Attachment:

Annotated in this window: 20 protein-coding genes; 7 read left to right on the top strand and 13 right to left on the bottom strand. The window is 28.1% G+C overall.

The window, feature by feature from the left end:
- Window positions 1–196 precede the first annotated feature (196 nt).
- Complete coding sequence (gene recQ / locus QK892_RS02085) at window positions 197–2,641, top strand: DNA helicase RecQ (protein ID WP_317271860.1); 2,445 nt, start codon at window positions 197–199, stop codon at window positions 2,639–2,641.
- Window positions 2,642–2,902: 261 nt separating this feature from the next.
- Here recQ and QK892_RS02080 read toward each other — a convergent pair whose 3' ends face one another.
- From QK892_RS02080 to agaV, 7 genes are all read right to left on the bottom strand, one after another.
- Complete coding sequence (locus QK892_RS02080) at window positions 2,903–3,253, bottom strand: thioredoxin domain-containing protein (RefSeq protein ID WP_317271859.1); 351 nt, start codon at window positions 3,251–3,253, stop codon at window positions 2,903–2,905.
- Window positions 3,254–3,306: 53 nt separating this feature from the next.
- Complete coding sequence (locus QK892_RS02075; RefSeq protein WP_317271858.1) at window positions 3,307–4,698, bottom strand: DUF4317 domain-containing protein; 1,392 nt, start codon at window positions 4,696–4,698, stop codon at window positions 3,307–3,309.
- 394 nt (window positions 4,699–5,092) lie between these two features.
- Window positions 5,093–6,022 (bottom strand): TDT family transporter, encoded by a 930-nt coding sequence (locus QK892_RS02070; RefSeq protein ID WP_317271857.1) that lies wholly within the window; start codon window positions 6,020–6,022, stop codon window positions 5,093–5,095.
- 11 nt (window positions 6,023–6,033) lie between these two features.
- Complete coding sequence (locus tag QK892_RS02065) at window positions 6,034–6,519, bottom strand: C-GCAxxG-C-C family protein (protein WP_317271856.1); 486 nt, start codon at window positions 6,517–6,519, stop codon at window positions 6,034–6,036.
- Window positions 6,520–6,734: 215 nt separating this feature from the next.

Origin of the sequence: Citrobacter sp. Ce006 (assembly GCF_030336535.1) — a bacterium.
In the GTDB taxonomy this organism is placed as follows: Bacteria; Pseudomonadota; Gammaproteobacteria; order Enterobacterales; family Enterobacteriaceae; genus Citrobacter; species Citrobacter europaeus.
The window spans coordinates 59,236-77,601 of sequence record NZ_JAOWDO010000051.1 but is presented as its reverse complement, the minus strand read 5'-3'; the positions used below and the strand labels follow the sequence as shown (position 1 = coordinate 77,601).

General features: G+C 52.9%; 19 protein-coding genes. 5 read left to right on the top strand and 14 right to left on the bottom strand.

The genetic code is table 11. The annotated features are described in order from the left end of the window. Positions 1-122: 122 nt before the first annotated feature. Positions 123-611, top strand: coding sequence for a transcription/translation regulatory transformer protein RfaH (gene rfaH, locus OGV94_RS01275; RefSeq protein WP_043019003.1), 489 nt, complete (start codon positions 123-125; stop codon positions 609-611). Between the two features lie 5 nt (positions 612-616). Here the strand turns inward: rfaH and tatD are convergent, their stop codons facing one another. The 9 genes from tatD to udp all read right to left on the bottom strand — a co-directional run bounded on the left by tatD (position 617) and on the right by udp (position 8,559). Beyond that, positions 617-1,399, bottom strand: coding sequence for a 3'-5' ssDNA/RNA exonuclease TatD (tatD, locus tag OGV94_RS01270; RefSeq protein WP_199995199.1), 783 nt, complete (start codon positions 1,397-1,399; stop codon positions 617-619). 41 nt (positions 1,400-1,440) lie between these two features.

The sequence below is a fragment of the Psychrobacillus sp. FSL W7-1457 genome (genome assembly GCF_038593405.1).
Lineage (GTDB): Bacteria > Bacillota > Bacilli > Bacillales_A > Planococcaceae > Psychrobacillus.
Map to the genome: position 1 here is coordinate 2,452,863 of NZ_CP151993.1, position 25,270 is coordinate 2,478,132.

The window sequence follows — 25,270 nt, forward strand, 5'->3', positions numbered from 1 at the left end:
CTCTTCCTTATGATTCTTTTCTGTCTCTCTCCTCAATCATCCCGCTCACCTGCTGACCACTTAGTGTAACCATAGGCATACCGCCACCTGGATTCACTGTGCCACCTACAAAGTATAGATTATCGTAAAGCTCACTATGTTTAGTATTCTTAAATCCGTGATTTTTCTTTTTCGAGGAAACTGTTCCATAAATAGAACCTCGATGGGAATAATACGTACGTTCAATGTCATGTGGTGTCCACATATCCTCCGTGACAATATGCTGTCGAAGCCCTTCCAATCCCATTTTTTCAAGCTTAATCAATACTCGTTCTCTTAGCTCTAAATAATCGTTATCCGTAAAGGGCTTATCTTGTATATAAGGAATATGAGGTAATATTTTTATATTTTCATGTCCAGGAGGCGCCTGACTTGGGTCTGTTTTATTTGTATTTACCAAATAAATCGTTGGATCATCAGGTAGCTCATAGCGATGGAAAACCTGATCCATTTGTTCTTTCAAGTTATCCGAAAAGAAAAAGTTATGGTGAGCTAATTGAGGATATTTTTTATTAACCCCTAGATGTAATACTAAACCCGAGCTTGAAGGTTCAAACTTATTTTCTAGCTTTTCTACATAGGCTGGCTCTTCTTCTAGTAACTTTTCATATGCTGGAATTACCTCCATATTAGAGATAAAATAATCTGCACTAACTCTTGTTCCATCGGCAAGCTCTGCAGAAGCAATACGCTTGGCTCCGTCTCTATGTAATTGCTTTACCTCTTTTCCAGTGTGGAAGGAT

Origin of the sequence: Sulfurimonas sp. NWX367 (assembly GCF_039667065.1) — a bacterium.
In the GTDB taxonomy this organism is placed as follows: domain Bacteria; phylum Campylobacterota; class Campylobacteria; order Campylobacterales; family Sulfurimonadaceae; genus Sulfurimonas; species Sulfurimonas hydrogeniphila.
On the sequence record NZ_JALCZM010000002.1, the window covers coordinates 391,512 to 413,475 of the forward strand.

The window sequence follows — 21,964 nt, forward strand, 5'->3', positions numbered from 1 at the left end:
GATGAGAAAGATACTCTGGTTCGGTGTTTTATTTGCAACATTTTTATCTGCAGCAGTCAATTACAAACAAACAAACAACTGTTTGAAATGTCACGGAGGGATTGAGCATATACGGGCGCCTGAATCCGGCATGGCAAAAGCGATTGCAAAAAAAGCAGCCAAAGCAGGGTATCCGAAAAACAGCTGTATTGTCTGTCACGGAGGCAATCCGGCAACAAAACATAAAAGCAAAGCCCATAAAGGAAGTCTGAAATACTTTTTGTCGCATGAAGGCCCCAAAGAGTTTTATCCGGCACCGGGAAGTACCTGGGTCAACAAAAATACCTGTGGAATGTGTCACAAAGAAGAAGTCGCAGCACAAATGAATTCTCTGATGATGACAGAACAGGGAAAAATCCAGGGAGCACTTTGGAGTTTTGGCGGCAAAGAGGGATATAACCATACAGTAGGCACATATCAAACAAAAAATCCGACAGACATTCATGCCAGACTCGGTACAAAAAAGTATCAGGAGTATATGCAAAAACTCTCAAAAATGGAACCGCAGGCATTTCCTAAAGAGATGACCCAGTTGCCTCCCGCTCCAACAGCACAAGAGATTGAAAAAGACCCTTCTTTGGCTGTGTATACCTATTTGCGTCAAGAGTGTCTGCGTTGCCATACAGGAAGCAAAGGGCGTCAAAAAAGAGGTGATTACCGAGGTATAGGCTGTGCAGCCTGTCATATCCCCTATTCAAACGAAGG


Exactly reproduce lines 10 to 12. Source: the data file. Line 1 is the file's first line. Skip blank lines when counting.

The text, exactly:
- Complete coding sequence (locus QK892_RS02075; RefSeq protein WP_317271858.1) at window positions 3,307–4,698, bottom strand: DUF4317 domain-containing protein; 1,392 nt, start codon at window positions 4,696–4,698, stop codon at window positions 3,307–3,309.
- 394 nt (window positions 4,699–5,092) lie between these two features.
- Window positions 5,093–6,022 (bottom strand): TDT family transporter, encoded by a 930-nt coding sequence (locus QK892_RS02070; RefSeq protein ID WP_317271857.1) that lies wholly within the window; start codon window positions 6,020–6,022, stop codon window positions 5,093–5,095.